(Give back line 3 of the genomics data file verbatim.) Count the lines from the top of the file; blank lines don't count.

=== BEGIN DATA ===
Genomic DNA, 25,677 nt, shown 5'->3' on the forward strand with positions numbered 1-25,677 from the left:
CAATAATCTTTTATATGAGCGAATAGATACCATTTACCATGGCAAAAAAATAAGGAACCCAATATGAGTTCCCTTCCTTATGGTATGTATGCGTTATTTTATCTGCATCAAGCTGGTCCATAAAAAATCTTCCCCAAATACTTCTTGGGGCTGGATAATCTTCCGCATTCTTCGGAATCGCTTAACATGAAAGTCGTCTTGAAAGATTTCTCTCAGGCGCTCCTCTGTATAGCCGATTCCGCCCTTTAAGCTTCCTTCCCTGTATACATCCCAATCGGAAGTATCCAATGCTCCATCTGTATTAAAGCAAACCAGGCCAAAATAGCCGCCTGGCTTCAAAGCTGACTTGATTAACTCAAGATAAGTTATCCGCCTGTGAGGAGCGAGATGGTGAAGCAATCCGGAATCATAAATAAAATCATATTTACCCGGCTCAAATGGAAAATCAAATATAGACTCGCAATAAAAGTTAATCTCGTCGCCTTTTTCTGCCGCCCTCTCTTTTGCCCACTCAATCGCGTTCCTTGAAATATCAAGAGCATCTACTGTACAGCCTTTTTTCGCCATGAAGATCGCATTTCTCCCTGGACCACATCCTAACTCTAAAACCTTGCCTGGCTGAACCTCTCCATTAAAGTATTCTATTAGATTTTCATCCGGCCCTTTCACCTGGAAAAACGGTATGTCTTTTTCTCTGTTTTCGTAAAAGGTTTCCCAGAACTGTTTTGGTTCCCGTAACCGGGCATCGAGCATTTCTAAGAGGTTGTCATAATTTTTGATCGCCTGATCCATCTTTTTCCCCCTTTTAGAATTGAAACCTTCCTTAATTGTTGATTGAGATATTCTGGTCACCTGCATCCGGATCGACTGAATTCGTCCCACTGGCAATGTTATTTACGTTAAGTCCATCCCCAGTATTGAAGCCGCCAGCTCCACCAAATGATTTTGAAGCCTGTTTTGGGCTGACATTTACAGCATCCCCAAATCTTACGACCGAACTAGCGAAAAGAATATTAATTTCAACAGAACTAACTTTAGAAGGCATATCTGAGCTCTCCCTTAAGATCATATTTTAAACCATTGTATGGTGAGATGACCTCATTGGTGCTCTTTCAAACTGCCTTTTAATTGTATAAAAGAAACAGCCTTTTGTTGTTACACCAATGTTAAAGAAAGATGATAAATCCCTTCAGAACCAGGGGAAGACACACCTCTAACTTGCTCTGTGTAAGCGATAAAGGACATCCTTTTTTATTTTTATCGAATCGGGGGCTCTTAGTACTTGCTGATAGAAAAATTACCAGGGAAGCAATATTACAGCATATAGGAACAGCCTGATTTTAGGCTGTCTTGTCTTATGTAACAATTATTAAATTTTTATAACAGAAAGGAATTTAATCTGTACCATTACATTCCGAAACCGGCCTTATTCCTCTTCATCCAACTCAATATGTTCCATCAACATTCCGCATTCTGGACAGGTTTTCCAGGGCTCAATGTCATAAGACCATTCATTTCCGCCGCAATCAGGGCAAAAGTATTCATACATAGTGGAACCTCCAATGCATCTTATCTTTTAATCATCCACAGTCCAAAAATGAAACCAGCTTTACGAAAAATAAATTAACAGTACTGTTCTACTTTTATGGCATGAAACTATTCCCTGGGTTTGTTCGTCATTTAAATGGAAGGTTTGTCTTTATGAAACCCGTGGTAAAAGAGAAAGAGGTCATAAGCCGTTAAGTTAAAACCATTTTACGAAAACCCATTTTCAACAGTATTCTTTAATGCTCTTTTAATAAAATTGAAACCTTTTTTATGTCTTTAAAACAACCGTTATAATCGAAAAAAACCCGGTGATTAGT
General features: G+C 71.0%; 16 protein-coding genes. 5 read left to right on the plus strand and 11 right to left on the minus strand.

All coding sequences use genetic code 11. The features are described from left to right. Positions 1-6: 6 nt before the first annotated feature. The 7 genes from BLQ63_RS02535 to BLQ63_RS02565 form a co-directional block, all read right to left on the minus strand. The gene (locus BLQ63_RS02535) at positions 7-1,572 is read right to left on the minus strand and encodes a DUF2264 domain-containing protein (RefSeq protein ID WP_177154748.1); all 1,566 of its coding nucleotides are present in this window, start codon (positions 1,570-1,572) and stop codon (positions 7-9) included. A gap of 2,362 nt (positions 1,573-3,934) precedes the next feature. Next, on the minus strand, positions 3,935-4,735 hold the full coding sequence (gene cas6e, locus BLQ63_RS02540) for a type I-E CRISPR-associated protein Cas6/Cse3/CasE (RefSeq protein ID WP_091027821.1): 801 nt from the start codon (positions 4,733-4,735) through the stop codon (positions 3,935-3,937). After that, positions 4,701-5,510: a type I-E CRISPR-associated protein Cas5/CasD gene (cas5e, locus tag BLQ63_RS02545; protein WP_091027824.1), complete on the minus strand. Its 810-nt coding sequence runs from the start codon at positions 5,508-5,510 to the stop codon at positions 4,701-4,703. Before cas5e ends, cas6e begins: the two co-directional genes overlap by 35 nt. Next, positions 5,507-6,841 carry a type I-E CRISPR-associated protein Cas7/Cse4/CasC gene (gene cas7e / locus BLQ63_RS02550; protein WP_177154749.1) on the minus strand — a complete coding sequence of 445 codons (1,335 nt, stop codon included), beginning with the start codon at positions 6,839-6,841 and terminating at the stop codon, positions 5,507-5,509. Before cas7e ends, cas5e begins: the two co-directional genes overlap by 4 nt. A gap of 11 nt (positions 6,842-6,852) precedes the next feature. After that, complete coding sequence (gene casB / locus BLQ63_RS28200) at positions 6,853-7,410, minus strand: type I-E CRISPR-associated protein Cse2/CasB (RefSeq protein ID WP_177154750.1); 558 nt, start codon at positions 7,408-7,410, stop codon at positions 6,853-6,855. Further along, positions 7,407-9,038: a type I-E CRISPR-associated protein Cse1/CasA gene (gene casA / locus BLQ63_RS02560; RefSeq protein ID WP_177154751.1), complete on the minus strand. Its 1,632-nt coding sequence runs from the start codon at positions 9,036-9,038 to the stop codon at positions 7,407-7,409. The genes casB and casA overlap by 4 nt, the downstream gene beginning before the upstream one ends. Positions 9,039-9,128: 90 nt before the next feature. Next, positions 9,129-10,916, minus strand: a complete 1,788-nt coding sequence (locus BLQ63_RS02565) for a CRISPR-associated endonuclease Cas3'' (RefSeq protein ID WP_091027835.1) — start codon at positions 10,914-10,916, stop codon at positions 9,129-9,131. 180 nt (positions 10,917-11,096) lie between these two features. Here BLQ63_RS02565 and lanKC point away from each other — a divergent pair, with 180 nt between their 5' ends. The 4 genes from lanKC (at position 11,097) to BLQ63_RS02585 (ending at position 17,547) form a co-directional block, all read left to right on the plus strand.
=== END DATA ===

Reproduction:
General features: G+C 71.0%; 16 protein-coding genes. 5 read left to right on the plus strand and 11 right to left on the minus strand.